Hello, guys!

I'm trying to make use of gpio-poweroff procedure. I'm trying to understand the consequences of the approach I've used.

Here's what I did

1) Added

power_ctrl: power_ctrl {
compatible = "gpio-poweroff";
gpios = <&pio 6 11 GPIO_ACTIVE_HIGH>;

to arch/arm64/boot/dts/allwinner/sun50i-h5-nanopi-neo-plus2.dts

2) Recompiled the device tree blob and put it where it belongs

The gpio-poweroff's code got probed but failed due to `pm_poweroff_handler` being set to something. So I figured it out that it's set to `psci_sys_poweroff` in [drivers/firmware/psci.c](https://github.com/friendlyarm/linux/bl ... sci.c#L518).

3) I commented this line out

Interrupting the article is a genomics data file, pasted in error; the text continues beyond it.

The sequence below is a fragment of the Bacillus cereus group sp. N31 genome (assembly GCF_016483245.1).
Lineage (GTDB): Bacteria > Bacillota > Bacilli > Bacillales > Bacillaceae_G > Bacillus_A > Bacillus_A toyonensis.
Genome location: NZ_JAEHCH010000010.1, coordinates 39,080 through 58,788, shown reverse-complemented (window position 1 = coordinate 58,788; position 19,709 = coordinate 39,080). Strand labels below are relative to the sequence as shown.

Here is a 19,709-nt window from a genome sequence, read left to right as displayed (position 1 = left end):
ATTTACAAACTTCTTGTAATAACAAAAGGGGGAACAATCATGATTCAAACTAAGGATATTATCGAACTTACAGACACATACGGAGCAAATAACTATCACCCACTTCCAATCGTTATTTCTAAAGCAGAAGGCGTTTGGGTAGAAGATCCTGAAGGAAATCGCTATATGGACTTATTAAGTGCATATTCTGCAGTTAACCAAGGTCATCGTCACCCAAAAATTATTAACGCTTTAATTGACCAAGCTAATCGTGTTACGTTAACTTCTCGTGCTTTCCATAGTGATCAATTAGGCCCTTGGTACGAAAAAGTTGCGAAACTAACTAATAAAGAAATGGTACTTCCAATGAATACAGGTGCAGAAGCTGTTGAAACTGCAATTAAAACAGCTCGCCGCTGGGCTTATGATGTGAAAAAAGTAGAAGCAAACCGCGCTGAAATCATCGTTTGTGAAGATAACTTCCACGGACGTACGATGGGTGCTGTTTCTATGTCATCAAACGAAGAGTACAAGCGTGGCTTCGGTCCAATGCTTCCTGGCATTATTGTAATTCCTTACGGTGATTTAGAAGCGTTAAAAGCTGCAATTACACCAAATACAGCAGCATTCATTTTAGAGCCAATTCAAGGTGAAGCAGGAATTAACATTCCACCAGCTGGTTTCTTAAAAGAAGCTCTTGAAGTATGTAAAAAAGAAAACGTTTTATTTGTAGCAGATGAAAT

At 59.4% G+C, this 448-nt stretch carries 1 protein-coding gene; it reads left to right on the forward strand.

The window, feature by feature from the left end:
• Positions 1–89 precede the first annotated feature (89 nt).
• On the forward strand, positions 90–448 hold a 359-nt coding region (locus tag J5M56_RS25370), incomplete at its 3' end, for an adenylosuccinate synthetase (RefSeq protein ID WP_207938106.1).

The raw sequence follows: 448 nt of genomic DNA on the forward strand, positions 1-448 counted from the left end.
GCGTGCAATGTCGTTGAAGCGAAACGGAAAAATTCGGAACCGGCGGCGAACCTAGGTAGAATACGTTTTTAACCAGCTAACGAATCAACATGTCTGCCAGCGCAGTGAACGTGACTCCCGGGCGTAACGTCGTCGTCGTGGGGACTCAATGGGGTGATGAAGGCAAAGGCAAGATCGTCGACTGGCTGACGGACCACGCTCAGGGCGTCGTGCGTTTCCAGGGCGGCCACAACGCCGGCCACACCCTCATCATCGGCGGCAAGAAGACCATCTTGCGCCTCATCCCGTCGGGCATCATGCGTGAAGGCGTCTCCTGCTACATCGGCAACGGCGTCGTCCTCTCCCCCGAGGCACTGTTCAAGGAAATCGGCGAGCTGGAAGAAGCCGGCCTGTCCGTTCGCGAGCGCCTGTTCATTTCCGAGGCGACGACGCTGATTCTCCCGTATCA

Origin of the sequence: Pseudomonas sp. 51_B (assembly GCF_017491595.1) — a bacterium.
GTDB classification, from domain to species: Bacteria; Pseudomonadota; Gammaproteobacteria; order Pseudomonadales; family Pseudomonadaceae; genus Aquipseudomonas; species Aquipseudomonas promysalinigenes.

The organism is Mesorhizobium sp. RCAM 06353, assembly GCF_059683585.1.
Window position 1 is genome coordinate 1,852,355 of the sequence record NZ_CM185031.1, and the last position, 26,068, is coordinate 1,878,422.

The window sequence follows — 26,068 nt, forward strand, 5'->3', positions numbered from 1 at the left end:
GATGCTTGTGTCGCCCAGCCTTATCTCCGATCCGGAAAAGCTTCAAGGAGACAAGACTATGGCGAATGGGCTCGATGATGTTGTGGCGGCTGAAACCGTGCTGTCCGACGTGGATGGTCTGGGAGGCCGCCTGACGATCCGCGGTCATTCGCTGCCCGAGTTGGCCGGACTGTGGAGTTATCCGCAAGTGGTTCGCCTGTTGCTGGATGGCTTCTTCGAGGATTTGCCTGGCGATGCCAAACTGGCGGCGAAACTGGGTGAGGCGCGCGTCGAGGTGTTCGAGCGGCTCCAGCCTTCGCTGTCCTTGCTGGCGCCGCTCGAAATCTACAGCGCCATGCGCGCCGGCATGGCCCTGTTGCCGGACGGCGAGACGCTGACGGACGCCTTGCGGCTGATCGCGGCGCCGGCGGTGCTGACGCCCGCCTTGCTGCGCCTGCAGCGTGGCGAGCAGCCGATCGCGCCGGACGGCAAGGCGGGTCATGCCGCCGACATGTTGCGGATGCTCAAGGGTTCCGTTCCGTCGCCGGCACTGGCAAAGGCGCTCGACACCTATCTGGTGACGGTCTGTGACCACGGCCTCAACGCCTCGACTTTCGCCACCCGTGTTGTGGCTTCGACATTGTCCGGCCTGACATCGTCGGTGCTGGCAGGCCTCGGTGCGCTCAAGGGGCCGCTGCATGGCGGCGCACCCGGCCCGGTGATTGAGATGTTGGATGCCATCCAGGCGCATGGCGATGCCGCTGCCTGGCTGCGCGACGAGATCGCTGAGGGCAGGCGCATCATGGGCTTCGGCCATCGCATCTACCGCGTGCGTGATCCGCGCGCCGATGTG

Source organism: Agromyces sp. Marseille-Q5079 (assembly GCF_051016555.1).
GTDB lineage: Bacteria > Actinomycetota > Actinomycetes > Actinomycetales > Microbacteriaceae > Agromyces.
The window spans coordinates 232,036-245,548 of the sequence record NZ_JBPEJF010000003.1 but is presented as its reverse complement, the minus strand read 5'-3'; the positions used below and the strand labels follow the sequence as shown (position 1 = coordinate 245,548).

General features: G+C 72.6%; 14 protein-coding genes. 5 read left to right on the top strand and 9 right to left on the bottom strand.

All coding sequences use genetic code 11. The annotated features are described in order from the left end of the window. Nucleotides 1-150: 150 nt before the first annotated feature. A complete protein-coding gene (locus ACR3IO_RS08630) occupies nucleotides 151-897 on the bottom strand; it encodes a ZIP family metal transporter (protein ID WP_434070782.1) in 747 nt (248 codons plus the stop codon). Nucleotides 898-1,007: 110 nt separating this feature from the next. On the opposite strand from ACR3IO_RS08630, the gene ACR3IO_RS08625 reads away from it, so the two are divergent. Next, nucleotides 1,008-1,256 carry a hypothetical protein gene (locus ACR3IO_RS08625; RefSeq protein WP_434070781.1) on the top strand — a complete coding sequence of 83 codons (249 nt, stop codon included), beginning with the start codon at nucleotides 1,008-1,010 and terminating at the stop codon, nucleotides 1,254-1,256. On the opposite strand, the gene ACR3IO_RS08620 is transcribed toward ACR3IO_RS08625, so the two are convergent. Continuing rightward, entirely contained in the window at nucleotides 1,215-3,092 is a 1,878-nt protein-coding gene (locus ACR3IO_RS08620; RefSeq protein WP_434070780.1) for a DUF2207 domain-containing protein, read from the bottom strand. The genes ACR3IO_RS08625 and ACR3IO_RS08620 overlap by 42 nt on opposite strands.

4) Rebooted with a new kernel and issued `poweroff` on command line

5) The GPIO was driven high as expected

6) The board is switched off by external circuitry

I'm very eager to know if this is an OK thing to do on an embedded system? It seems like I do something nasty. The only reasonable approach that comes to mind is to use some kind of chain of callbacks with GPIO poweroff handler's priority set to low. So that I could toggle GPIO and then use the PSCI logic to properly shutdown. But the RFC with this approach got rejected and nobody seems to be stepping in.

Another solution is to make an ugly hack in gpio-poweroff.c and save the old callback to a variable and call it after gpio toggled.

So what do you guys think?